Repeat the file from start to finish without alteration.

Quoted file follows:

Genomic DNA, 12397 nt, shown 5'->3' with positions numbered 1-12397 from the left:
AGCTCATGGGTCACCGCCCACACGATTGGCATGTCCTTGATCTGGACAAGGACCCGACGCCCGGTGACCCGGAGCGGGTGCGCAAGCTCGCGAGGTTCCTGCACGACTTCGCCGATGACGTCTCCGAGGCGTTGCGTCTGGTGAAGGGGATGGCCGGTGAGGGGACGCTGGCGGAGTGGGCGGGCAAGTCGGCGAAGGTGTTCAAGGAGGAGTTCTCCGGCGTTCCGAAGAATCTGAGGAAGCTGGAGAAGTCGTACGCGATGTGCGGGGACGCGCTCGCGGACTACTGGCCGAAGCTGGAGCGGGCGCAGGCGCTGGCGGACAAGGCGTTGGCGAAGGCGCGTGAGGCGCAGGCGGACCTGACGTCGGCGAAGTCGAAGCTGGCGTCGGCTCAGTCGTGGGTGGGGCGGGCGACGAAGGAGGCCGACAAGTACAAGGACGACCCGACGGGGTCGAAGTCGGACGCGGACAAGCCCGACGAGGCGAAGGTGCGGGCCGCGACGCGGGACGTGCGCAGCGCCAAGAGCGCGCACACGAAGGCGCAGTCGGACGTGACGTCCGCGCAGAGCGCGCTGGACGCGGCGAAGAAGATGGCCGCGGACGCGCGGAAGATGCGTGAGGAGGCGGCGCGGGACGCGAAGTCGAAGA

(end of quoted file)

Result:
Genomic DNA, 12397 nt, shown 5'->3' with positions numbered 1-12397 from the left:
AGCTCATGGGTCACCGCCCACACGATTGGCATGTCCTTGATCTGGACAAGGACCCGACGCCCGGTGACCCGGAGCGGGTGCGCAAGCTCGCGAGGTTCCTGCACGACTTCGCCGATGACGTCTCCGAGGCGTTGCGTCTGGTGAAGGGGATGGCCGGTGAGGGGACGCTGGCGGAGTGGGCGGGCAAGTCGGCGAAGGTGTTCAAGGAGGAGTTCTCCGGCGTTCCGAAGAATCTGAGGAAGCTGGAGAAGTCGTACGCGATGTGCGGGGACGCGCTCGCGGACTACTGGCCGAAGCTGGAGCGGGCGCAGGCGCTGGCGGACAAGGCGTTGGCGAAGGCGCGTGAGGCGCAGGCGGACCTGACGTCGGCGAAGTCGAAGCTGGCGTCGGCTCAGTCGTGGGTGGGGCGGGCGACGAAGGAGGCCGACAAGTACAAGGACGACCCGACGGGGTCGAAGTCGGACGCGGACAAGCCCGACGAGGCGAAGGTGCGGGCCGCGACGCGGGACGTGCGCAGCGCCAAGAGCGCGCACACGAAGGCGCAGTCGGACGTGACGTCCGCGCAGAGCGCGCTGGACGCGGCGAAGAAGATGGCCGCGGACGCGCGGAAGATGCGTGAGGAGGCGGCGCGGGACGCGAAGTCGAAGA